A better parallel for China might be Japan in the 80's, rather than Latin American countries or Japan in the 70's. Japan's phenomenal growth in the 80's was ended by a financial crash including puncture of a huge real-estate bubble. The factors considered by Sharma are important, but he ignores the possibility of financial overexpansion and collapse. It is strange how many prognosticators ignore the liklihood of financial bubbles, considering how important they have been in economic history.
"We Are Not Stupid!"
written by James, April 26, 2012 10:30
It's amazing that Sharma's piece went through his own firm review as well as the NYT. I guess when you are high-price PHd on WS, you are solid and your analysis is beyond criticism or scrutiny.

Of course, his compensation is much higher than Dean's.

Doing social justice work does NOT paid, being the hatchet men for the powerful and influential does get paid rather well.
written by PeonInChief, April 26, 2012 10:42
NYT regularly publishes opinion pieces with errors--think Brooks, Friedman etc.
Free advertising for fund managers?
written by David, April 26, 2012 11:35
I find it interesting that Sharma's funds have been performing relatively poorly compared to the S&P 500. In general, this just confirms my suspicion that many fund managers don't know as much as they think they do, and the empirical evidences shows managers definitely don't deserve (Sharma's) 1.5% net (5.5% gross) management fees. It is so touching to hear someone like John Cochrane (UChicago finance prof) or Greg Minkiw (Harvard economist) discuss public sector inefficiencies; they must consider management fees negligible, how else explain their support for this persistent costly feature of the private sector (are there any credible cost-benefit analyses of this feature of mutual funds?) ? In a market where risk-free means 0% interest, these high fees become an issue (and, yes, I'm considering dividends as part of this complaint).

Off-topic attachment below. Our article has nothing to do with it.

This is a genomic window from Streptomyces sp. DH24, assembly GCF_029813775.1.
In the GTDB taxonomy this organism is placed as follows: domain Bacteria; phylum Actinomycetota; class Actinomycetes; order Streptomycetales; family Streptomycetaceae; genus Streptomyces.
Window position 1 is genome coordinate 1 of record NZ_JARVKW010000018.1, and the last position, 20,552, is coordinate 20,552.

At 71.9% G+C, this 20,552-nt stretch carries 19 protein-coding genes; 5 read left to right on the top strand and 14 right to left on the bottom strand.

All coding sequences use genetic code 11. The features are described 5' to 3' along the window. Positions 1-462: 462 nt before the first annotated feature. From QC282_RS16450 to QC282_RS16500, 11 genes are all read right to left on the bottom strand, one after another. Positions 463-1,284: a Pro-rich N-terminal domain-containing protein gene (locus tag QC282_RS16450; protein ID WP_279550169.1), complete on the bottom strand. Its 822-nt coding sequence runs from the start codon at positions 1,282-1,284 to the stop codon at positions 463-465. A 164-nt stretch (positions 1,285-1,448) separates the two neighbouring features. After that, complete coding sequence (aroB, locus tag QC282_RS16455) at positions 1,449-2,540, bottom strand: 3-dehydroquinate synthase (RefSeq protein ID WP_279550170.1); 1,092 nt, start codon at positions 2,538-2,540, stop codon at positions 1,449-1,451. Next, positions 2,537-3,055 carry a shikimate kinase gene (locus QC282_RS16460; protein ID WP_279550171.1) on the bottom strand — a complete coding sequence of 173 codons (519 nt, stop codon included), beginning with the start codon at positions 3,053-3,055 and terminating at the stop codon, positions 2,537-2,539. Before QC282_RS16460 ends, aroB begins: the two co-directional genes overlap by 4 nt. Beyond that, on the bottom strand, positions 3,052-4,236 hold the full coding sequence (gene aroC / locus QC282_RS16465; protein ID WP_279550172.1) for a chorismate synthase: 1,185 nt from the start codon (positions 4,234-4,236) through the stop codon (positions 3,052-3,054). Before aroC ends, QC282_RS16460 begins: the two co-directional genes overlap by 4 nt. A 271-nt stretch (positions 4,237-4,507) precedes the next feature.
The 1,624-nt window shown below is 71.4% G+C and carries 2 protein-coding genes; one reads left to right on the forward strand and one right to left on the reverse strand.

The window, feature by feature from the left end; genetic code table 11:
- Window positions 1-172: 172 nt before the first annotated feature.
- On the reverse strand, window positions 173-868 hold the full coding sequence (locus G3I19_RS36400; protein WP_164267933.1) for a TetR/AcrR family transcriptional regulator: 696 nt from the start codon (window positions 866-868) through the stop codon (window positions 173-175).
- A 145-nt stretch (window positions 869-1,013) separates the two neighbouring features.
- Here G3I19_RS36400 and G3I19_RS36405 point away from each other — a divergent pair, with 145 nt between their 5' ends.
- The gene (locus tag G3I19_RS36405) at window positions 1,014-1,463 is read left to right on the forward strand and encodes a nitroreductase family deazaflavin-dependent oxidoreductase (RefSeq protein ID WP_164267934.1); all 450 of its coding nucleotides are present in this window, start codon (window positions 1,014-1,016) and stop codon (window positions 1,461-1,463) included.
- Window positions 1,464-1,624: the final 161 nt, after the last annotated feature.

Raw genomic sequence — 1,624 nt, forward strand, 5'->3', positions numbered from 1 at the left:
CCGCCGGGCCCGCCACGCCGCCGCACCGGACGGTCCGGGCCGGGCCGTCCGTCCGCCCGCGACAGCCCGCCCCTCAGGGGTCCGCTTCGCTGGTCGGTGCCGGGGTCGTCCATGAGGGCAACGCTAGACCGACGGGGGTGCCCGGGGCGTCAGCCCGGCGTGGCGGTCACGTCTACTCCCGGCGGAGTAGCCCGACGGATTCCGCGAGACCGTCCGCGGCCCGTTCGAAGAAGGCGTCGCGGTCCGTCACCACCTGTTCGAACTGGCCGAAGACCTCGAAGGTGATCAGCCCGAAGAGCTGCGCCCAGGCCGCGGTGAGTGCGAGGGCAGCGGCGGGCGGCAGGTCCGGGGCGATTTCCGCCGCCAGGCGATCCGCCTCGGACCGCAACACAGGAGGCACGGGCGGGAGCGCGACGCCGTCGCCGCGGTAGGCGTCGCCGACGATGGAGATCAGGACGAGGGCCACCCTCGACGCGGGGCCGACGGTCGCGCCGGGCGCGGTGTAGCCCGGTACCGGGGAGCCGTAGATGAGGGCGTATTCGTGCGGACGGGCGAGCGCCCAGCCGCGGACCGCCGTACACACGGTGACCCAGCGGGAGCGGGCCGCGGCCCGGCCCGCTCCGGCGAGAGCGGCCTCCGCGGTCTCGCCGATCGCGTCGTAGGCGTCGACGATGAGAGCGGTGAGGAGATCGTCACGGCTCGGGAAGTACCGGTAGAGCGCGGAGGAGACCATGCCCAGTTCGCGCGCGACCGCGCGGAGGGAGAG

earnings = intelligence, er, duh, no
written by mel in oregon, April 26, 2012 12:26
a lot of people on wallstreet are totally goal oriented. so are most executives in american corporations. but when you are able to have a discussion with these types, you realize how shallow they are & really how unhappy they are. that's why so many of them spend a small fortune on pscho analysis (parden the pun), booze or drugs. my guess is baker is much happier & has a much more fulfilling life than does ruchir sharma.
written by liberal, April 27, 2012 7:14

Of course, that's the basic principle behind the Vanguard Funds.

The interesting thing, frequently pointed out by Vanguard's creator (Bogle) is that "the market" (ie buyers of funds) appears to have faith in managers, because the typical fee hasn't come down despite strong empirical evidence managers usually don't add much (if any) value, that costs are the one aspect of mutual funds that aren't mean reverting, etc etc.
written by Jose Marquez, April 27, 2012 10:05
Once Asians, not only China, have gotten such a good taste of sweet times it is going to be very hard to let go...India'a TV is boasting about India being # 1 by 2020 !! China is sending a man to space, the women, lean/tall and attractive are shopping at the best stores in Paris/NYC !! THEY must be doing something right...The Yuan will soon be a world currency and may replace the dollar as a reserve currency...
Mr. Sharma, what a disappointment !!
Are these glaring errors or information seeking more clarification for the case?
written by Vandana, April 29, 2012 11:24
Instead of bringing this as a battle of haves and have nots , the comments can be productively used to understand the points raised , seeking more inputs from ruchir. For eg if slowdown in china is correlated to recovery of manufacturing in us , is it because of good quality / cheaper us goods having a better chance to complete with not so cheap Chinese goods in event of high wages that ruchir mentioned ?

Is the correlation of oil price rise with rise in chiinese GDP more to do with proportion of Chinese oil imports from the world market compared to US reliance on its own domestic oil consumption rather than the imports from the world market ?

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About Beat the Press

Dean Baker is co-director of the Center for Economic and Policy Research in Washington, D.C. He is the author of several books, his latest being The End of Loser Liberalism: Making Markets Progressive. Read more about Dean.